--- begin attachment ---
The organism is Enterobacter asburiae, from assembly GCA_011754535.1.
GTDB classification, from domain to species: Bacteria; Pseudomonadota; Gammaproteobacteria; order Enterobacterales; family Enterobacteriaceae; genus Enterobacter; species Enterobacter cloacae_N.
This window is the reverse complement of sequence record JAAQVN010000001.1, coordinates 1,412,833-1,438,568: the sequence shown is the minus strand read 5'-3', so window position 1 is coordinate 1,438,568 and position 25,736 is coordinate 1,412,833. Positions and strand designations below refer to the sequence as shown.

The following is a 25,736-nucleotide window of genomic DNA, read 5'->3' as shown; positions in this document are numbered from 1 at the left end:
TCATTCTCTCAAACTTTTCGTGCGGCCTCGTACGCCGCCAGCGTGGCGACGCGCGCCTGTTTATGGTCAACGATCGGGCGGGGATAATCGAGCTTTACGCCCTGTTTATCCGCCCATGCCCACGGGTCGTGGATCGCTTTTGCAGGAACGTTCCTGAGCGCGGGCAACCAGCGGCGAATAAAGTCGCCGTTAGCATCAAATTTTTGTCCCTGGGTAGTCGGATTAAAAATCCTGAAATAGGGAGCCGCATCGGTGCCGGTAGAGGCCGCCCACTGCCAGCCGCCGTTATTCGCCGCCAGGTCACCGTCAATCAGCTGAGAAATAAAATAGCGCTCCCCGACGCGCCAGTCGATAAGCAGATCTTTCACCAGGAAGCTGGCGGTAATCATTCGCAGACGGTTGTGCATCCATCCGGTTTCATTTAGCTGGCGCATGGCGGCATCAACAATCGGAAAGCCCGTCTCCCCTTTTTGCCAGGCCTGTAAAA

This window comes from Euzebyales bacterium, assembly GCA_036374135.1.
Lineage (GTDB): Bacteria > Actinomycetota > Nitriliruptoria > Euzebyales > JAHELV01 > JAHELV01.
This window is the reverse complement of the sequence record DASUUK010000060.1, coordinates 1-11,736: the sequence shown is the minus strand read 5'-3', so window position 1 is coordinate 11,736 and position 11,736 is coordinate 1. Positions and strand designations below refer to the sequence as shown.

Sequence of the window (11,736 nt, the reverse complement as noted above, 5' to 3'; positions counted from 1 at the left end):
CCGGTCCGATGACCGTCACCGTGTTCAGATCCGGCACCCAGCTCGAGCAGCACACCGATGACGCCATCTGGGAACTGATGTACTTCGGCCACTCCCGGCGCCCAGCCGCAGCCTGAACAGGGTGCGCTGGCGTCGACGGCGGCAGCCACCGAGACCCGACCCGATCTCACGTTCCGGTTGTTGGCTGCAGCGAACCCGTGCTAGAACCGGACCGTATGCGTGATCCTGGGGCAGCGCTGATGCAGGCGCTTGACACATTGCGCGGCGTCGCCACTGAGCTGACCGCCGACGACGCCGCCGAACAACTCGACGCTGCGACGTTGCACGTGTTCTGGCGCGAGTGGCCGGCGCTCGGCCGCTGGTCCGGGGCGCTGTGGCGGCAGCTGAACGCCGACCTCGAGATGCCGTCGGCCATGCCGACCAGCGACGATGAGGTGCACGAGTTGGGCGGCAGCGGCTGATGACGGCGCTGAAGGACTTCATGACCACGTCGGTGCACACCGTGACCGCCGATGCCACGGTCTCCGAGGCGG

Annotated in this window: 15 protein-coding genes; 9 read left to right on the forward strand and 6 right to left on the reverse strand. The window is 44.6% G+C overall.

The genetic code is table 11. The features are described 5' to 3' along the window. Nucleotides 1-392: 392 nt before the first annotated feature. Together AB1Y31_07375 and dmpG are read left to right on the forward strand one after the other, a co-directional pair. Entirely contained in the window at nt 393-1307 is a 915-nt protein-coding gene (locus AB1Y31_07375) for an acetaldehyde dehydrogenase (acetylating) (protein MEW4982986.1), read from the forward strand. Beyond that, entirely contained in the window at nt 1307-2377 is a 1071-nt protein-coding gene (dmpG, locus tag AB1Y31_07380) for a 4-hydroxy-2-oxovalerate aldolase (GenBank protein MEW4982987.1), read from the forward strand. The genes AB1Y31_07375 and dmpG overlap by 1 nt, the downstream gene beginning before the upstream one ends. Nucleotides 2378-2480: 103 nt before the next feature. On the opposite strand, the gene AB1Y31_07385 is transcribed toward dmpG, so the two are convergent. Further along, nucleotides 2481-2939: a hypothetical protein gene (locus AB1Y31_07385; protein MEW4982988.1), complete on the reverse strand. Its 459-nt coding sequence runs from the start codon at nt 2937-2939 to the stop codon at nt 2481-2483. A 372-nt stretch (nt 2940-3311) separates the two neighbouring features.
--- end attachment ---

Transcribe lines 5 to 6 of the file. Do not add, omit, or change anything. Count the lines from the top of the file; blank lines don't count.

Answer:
TCATTCTCTCAAACTTTTCGTGCGGCCTCGTACGCCGCCAGCGTGGCGACGCGCGCCTGTTTATGGTCAACGATCGGGCGGGGATAATCGAGCTTTACGCCCTGTTTATCCGCCCATGCCCACGGGTCGTGGATCGCTTTTGCAGGAACGTTCCTGAGCGCGGGCAACCAGCGGCGAATAAAGTCGCCGTTAGCATCAAATTTTTGTCCCTGGGTAGTCGGATTAAAAATCCTGAAATAGGGAGCCGCATCGGTGCCGGTAGAGGCCGCCCACTGCCAGCCGCCGTTATTCGCCGCCAGGTCACCGTCAATCAGCTGAGAAATAAAATAGCGCTCCCCGACGCGCCAGTCGATAAGCAGATCTTTCACCAGGAAGCTGGCGGTAATCATTCGCAGACGGTTGTGCATCCATCCGGTTTCATTTAGCTGGCGCATGGCGGCATCAACAATCGGAAAGCCCGTCTCCCCTTTTTGCCAGGCCTGTAAAA

This window comes from Euzebyales bacterium, assembly GCA_036374135.1.